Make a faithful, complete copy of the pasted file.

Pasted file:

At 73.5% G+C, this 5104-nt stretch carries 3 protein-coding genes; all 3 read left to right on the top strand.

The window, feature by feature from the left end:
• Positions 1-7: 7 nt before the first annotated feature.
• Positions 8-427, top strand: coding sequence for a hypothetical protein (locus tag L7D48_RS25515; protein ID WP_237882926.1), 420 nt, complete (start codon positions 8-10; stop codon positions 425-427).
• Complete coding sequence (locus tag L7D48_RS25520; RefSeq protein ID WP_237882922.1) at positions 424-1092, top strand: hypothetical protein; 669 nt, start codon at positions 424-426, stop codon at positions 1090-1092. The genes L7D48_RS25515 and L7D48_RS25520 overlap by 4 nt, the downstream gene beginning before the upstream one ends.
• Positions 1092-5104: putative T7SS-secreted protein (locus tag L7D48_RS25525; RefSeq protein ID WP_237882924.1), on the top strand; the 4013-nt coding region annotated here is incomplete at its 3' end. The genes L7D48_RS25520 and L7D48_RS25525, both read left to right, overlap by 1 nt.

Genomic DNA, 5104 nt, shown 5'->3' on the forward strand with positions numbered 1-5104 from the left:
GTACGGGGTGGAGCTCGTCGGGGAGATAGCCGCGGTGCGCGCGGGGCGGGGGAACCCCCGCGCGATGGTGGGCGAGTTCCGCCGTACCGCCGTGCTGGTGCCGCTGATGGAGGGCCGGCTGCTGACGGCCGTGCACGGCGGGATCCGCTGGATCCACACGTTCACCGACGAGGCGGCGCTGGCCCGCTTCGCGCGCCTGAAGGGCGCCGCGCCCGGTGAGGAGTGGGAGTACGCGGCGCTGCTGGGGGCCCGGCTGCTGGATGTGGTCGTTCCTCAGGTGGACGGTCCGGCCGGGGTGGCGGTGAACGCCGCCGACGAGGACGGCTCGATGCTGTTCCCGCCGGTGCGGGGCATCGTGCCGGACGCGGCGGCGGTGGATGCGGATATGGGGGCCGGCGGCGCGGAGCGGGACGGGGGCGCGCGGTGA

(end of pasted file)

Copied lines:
At 73.5% G+C, this 5104-nt stretch carries 3 protein-coding genes; all 3 read left to right on the top strand.

The window, feature by feature from the left end:
• Positions 1-7: 7 nt before the first annotated feature.
• Positions 8-427, top strand: coding sequence for a hypothetical protein (locus tag L7D48_RS25515; protein ID WP_237882926.1), 420 nt, complete (start codon positions 8-10; stop codon positions 425-427).
• Complete coding sequence (locus tag L7D48_RS25520; RefSeq protein ID WP_237882922.1) at positions 424-1092, top strand: hypothetical protein; 669 nt, start codon at positions 424-426, stop codon at positions 1090-1092. The genes L7D48_RS25515 and L7D48_RS25520 overlap by 4 nt, the downstream gene beginning before the upstream one ends.
• Positions 1092-5104: putative T7SS-secreted protein (locus tag L7D48_RS25525; RefSeq protein ID WP_237882924.1), on the top strand; the 4013-nt coding region annotated here is incomplete at its 3' end. The genes L7D48_RS25520 and L7D48_RS25525, both read left to right, overlap by 1 nt.

Genomic DNA, 5104 nt, shown 5'->3' on the forward strand with positions numbered 1-5104 from the left:
GTACGGGGTGGAGCTCGTCGGGGAGATAGCCGCGGTGCGCGCGGGGCGGGGGAACCCCCGCGCGATGGTGGGCGAGTTCCGCCGTACCGCCGTGCTGGTGCCGCTGATGGAGGGCCGGCTGCTGACGGCCGTGCACGGCGGGATCCGCTGGATCCACACGTTCACCGACGAGGCGGCGCTGGCCCGCTTCGCGCGCCTGAAGGGCGCCGCGCCCGGTGAGGAGTGGGAGTACGCGGCGCTGCTGGGGGCCCGGCTGCTGGATGTGGTCGTTCCTCAGGTGGACGGTCCGGCCGGGGTGGCGGTGAACGCCGCCGACGAGGACGGCTCGATGCTGTTCCCGCCGGTGCGGGGCATCGTGCCGGACGCGGCGGCGGTGGATGCGGATATGGGGGCCGGCGGCGCGGAGCGGGACGGGGGCGCGCGGTGA